As a fringe movement, the alt-right in the United States had its “15 minutes of fame” in August 2017, when it organized a Unite the Right rally in the quaint town of Charlottesville, Virginia, to protest the scheduled removal of a statue of Robert E. Lee, the commander of Confederate forces during the American Civil War.
As the events unfolded, white supremacists and anti-fascists clashed, racists marched in a torch-lit parade and shouted, “Jews will not replace us,” and an innocent bystander, Heather Heyer, was run over and killed by an alt-right sympathizer.
Adam Bhala Lough’s informative documentary, Alt-Right: Age of Rage, which is now available on the Netflix streaming network, is crafted around this rally. The central figures are Richard Spencer, the intellectual voice of the alt-right who coined this phrase; Daryle Lamont Jenkins, an African American antifa activist who monitors and exposes neo-Nazis, and Mark Potok, who keeps a close watch on American fascists for the Southern Poverty Law Center.
David Duke, the notorious antisemitic propagandist and former Ku Klux Klan grand wizard, and Jared Taylor, the publisher of the alt-right magazine American Renaissance, put in brief appearances.
Potok goes to the heart of the matter when he says that the alt-right is essentially a rebranded version of white supremacy. Profoundly ethnocentric and segregationist, its overarching aim is to create a white Christian ethno state in the United States. Spencer, comparing it to Israel, believes it can only materialize after a “post-revolutionary” upheaval in the country.
Potok, without elaborating, argues that Spencer’s solution is a “prescription for mass murder.”
Spencer, who heads an outfit called the National Policy Institute, comes across as a self-assured person who can be equally measured, crude and sarcastic.
Cruelly ripping into Jenkins, a corpulent man, Spencer alleges he consumes too many donuts. He dismisses Potok as “an obviously terrible human being” intent on “shutting down free speech.” He thinks the removal of Confederate statues is an injustice and an example of “white dispossession.” He calls Dylann Roof — the racist who murdered nine African Americans in a South Carolina church in June 2015 — a “sad case” but does not condemn him.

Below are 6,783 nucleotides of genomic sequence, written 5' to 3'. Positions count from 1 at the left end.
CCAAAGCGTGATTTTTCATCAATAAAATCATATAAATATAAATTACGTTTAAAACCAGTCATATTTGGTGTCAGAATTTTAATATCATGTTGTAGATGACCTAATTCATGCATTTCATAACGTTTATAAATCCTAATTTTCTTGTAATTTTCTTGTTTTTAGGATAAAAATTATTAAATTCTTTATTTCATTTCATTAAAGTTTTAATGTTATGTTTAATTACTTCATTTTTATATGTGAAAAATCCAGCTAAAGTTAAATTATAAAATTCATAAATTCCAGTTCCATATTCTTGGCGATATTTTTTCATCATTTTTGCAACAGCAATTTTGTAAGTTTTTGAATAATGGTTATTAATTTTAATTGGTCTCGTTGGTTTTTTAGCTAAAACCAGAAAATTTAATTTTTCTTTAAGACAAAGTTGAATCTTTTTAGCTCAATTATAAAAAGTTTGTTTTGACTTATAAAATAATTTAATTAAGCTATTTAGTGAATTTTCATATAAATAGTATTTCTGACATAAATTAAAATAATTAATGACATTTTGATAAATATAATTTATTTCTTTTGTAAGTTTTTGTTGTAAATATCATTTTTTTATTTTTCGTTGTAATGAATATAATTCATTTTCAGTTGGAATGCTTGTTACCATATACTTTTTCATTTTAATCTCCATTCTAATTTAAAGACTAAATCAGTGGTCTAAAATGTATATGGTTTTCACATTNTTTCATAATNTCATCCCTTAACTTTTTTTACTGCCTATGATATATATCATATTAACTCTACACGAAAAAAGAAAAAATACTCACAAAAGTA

Contending that American society is rife with race hatred, Jenkins says his modus operandi is to be confrontational in exposing his enemies. “Violence has to be a form of defence,” he says. He claims that President Donald Trump has implicitly encouraged the alt-right.
Voicing an idea dear to the alt-right, Duke says, “We’re being ethnically cleansed in our own nation.”
Taylor, the godfather of the alt-right, argues that equality is “a dangerous myth” and proposes that the United States should be geographically divided into white and non-white entities.
The film climaxes with the Unite the Right rally in Charlottesville. Jenkins, pepper-sprayed by one of his racist opponents, expresses disappointment over Trump’s lukewarm reaction. Spencer, complaining he was attacked by police, condemns Heyer’s death but will not condemn the alt-right. He is pessimistic about his country’s future. “Maybe we can’t be a nation anymore,” he says in a moment of gloom.
Alt-Right: Age of Rage leaves a viewer with the feeling that the United States is a deeply fractured country.